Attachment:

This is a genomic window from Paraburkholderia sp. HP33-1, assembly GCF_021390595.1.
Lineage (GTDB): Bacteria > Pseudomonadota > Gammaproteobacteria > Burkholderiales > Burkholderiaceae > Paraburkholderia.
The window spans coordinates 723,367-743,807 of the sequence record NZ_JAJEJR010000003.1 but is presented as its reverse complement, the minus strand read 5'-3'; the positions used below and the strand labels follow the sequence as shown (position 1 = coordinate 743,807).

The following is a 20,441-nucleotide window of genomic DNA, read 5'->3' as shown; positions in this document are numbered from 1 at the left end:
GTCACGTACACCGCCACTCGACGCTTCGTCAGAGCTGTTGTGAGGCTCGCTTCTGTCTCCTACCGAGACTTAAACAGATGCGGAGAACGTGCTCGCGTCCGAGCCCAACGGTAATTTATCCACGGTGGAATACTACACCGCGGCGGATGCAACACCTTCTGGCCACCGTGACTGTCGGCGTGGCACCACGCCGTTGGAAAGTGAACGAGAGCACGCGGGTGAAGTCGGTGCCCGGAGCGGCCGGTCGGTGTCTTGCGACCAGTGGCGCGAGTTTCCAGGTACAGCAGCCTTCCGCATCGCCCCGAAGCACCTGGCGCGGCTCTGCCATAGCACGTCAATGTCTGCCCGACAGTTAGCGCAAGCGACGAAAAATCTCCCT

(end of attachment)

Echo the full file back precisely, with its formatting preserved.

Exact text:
This is a genomic window from Paraburkholderia sp. HP33-1, assembly GCF_021390595.1.
Lineage (GTDB): Bacteria > Pseudomonadota > Gammaproteobacteria > Burkholderiales > Burkholderiaceae > Paraburkholderia.
The window spans coordinates 723,367-743,807 of the sequence record NZ_JAJEJR010000003.1 but is presented as its reverse complement, the minus strand read 5'-3'; the positions used below and the strand labels follow the sequence as shown (position 1 = coordinate 743,807).

The following is a 20,441-nucleotide window of genomic DNA, read 5'->3' as shown; positions in this document are numbered from 1 at the left end:
GTCACGTACACCGCCACTCGACGCTTCGTCAGAGCTGTTGTGAGGCTCGCTTCTGTCTCCTACCGAGACTTAAACAGATGCGGAGAACGTGCTCGCGTCCGAGCCCAACGGTAATTTATCCACGGTGGAATACTACACCGCGGCGGATGCAACACCTTCTGGCCACCGTGACTGTCGGCGTGGCACCACGCCGTTGGAAAGTGAACGAGAGCACGCGGGTGAAGTCGGTGCCCGGAGCGGCCGGTCGGTGTCTTGCGACCAGTGGCGCGAGTTTCCAGGTACAGCAGCCTTCCGCATCGCCCCGAAGCACCTGGCGCGGCTCTGCCATAGCACGTCAATGTCTGCCCGACAGTTAGCGCAAGCGACGAAAAATCTCCCT